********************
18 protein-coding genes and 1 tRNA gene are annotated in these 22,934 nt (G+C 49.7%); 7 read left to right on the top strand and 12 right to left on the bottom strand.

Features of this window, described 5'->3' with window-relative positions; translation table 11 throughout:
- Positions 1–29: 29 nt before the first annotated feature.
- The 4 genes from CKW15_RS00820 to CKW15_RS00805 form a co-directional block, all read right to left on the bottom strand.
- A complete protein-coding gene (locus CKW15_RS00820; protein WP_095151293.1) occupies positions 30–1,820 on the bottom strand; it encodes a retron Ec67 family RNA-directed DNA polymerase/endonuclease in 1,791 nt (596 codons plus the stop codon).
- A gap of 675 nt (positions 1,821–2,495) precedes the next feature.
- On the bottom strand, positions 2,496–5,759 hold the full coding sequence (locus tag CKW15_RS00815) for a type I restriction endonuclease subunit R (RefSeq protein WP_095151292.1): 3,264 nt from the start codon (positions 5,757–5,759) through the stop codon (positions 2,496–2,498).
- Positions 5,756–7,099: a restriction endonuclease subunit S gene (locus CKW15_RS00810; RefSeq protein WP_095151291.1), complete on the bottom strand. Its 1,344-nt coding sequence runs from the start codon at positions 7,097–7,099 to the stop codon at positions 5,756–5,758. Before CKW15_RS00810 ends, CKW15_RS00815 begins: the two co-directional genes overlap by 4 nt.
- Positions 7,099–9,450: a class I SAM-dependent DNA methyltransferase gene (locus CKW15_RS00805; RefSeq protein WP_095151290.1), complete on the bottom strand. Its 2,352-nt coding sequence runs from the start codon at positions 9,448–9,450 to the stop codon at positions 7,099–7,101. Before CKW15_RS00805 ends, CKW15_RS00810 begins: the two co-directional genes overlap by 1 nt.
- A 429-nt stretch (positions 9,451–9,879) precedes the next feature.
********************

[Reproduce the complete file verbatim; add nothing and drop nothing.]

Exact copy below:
18 protein-coding genes and 1 tRNA gene are annotated in these 22,934 nt (G+C 49.7%); 7 read left to right on the top strand and 12 right to left on the bottom strand.

Features of this window, described 5'->3' with window-relative positions; translation table 11 throughout:
- Positions 1–29: 29 nt before the first annotated feature.
- The 4 genes from CKW15_RS00820 to CKW15_RS00805 form a co-directional block, all read right to left on the bottom strand.
- A complete protein-coding gene (locus CKW15_RS00820; protein WP_095151293.1) occupies positions 30–1,820 on the bottom strand; it encodes a retron Ec67 family RNA-directed DNA polymerase/endonuclease in 1,791 nt (596 codons plus the stop codon).
- A gap of 675 nt (positions 1,821–2,495) precedes the next feature.
- On the bottom strand, positions 2,496–5,759 hold the full coding sequence (locus tag CKW15_RS00815) for a type I restriction endonuclease subunit R (RefSeq protein WP_095151292.1): 3,264 nt from the start codon (positions 5,757–5,759) through the stop codon (positions 2,496–2,498).
- Positions 5,756–7,099: a restriction endonuclease subunit S gene (locus CKW15_RS00810; RefSeq protein WP_095151291.1), complete on the bottom strand. Its 1,344-nt coding sequence runs from the start codon at positions 7,097–7,099 to the stop codon at positions 5,756–5,758. Before CKW15_RS00810 ends, CKW15_RS00815 begins: the two co-directional genes overlap by 4 nt.
- Positions 7,099–9,450: a class I SAM-dependent DNA methyltransferase gene (locus CKW15_RS00805; RefSeq protein WP_095151290.1), complete on the bottom strand. Its 2,352-nt coding sequence runs from the start codon at positions 9,448–9,450 to the stop codon at positions 7,099–7,101. Before CKW15_RS00805 ends, CKW15_RS00810 begins: the two co-directional genes overlap by 1 nt.
- A 429-nt stretch (positions 9,451–9,879) precedes the next feature.